BACKGROUND: The indication for surgical treatment of a meniscal lesion should not only rely on magnetic resonance imaging (MRI) findings, but also on a detailed history and a thorough clinical examination. However, various intra-articular lesions may often produce similar symptoms. So, what kinds of symptoms are more associated with a meniscal tear? Is MRI worth doing?
OBJECTIVE: The aims of this study were to identify sensitive and specific clinical tests and elements of patients’ history with a high predictive value, and to assess the combined diagnostic accuracy of sensitive and specific clinical tests and elements of patients’ history with MRI.
METHODS: Data from 281 consecutive knee arthroscopies to investigate and treat suspected internal knee pathologies were retrospectively collected between March 2009 and April 2010. The study group consisted of 262 knees. Statistically significant factors in the clinical diagnosis of meniscal tears were screened by a chi-square test. Logistic regression analysis was used to determine which factors associated with meniscal tears found during arthroscopy. The diagnostic values of MRI and the sensitive and specific clinical tests and elements of patients’ history with high predictive value for meniscal tears were calculated.
RESULTS: The overall diagnostic value of MRI for meniscal tears was: accuracy, 88.8%; sensitivity, 95.7%; specificity, 75.8%; positive predictive value (PPV), 88.2%; and negative predictive value (NPV), 90.4%. Giving way, locking and McMurray’s test were independent diagnostic factors with a predicted correct percentage of 80.0% (p<0.05) for the diagnosis of meniscal tears found during arthroscopy. Locking, McMurray’s test and MRI increased the predicted correct percentage of meniscal tears found during arthroscopy to 91.6% (p<0.05). For the diagnosis of meniscal tears found during arthroscopy, giving way, locking and McMurray’s test had the following values for accuracy (49.2, 60.9, 76), sensitivity (43.5, 55.2, 75.8), specificity (84, 96, 76.9), PPV (94.4, 98.8, 95.1) and NPV (19.4, 25.8, 35.1). Combining MRI, the diagnostic values of giving way, locking, and McMurray’s test were: accuracy, 88.3,89.9,89.4; sensitivity, 95.7,97.4,97.4; specificity, 74.2,75.8,74.2; PPV, 87.5,88.4,87.7; and NPV, 90.2,94,93.9.
CONCLUSIONS: Giving way, locking and McMurray’s test are independent clinical diagnostic factors for the diagnosis of meniscal tears. MRI has higher accuracy, sensitivity and NPV for the diagnosis of meniscal tears than giving way, locking and McMurray’s test. The combination of giving way, locking, McMurray’s test and MRI for confirmation is typical for a meniscal lesion diagnosis. Based on these findings, MRI should be used in a standard manner to detect meniscal tears found during arthroscopy.
Keywords: locking, magnetic resonance imaging (MRI), meniscus tear, McMurray’s test
Meniscus tears, seen in young and old patients alike, are an extremely common cause of knee pain . Incidental meniscal findings on magnetic resonance imaging (MRI) of the knee are common in the general population and increase with increasing age. Among persons with radiographic evidence of osteoarthritis (Kellgren-Lawrence grade 2 or higher), the prevalence of a meniscal tear was found to be higher than the corresponding prevalence among persons without radiographic evidence of osteoarthritis . Arthroscopic surgery in patients with moderate-to-severe osteoarthritis of the knee provides no additional benefit to optimised physical and medical therapy . It is important to make an accurate diagnosis of meniscus tears so that the appropriate treatment can be given. A detailed history and physical examination can help differentiate patients who have a meniscus tear from those whose knee pain arises from other conditions [4–6]. MRI is the test commonly used on patients with meniscus tears of the knee because of its ability to diagnose meniscal tears [7–9]. MRI is commonly used because various intra-articular lesions historically have had common symptoms, patient history alone is in adequate as a diagnostic tool, and the diagnostic accuracy of clinical tests for meniscal tears has often been questioned. A review of the available literature reveals conflicting results as to their usefulness [10–15]. If the patient had no clinical symptoms, even though MRI showed meniscal tears of a patient, knee arthroscopy was unnecessary. In a high percentage of cases, relying on MRI alone without using clinical judgment may have led to inappropriate treatment. In any case, MRI did not prevent “unnecessary surgery” . The aims of this study were to identify sensitive and specific clinical tests and elements of patients’ history with high predictive value, and to assess the combined diagnostic accuracy of sensitive and specific clinical tests and elements of patients’ history with MRI by using arthroscopy as a gold standard for control.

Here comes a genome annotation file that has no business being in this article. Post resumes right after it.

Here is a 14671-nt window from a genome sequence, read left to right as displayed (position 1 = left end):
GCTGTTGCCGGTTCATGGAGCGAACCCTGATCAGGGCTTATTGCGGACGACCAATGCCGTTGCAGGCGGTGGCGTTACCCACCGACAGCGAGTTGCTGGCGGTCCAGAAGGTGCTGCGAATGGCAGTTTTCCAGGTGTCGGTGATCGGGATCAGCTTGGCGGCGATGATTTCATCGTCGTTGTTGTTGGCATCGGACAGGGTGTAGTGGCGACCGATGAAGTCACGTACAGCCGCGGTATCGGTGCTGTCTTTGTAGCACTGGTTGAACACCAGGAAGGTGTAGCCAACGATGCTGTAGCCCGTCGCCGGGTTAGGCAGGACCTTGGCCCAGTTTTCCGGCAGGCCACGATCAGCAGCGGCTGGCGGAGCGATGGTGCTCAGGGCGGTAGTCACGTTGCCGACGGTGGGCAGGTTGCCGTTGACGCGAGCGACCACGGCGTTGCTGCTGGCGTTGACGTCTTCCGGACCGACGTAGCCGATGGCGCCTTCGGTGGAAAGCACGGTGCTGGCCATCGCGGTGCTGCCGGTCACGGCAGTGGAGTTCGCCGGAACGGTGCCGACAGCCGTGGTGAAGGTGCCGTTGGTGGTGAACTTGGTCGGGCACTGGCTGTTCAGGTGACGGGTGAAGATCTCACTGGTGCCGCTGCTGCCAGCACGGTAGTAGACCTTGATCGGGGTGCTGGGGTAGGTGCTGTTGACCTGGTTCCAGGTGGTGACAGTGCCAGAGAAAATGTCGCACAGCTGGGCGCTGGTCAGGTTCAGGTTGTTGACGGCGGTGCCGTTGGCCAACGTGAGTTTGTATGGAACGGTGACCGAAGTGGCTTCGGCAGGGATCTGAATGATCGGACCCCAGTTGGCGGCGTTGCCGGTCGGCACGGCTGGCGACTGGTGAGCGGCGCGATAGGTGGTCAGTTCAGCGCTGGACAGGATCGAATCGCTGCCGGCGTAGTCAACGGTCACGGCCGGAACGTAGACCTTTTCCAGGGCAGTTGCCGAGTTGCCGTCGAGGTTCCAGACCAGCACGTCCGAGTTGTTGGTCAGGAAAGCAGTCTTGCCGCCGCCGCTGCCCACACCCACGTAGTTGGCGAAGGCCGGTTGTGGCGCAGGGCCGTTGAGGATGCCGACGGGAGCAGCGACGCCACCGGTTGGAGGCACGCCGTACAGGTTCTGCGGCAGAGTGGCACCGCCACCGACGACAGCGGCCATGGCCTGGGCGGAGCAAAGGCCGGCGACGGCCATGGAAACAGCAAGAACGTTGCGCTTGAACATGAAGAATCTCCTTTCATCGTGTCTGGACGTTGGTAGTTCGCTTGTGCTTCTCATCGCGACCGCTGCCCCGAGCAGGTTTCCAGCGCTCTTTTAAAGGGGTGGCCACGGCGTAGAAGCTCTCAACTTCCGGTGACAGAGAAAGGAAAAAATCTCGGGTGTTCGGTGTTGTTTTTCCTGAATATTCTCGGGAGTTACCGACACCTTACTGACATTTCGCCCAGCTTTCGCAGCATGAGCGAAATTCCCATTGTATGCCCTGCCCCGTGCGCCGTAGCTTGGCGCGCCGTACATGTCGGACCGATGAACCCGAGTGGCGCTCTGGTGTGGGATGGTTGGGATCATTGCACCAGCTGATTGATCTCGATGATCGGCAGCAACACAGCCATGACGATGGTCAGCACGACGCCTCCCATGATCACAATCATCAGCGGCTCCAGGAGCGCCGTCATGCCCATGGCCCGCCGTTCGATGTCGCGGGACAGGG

Materials and methods
Institutional review board approval was obtained before beginning the study, allowing a retrospective review of patient records and images without informed consent.
We retrospectively collected data from 281 consecutive knee arthroscopies performed by 2 experienced knee surgeons between March 2009 and April 2010 to investigate and treat suspected internal knee pathologies . A total of 19 knees which had had previous meniscectomies, knee ligament repair, or reconstruction and knee arthroscopy were excluded from the study (fig. 1). The study group consisted of 262 knees and their medical records were subsequently reviewed for relevant clinical history, MRI reports and operative findings. There were 115 male and 135 female patients in the age group of 7–78 years, with a median age of 41. There were 138 (53%) left knees and 124 (47%) right knees in the study group. The mechanisms of tear for the 262 knees included beyond recall (88 knees, 33.59%), twisting (101 knees, 38.55%), jumping–landing (39 knees, 14.88%), trauma (29 knees, 11.07%), and valgus–varus stress (5 knees, 1.91%).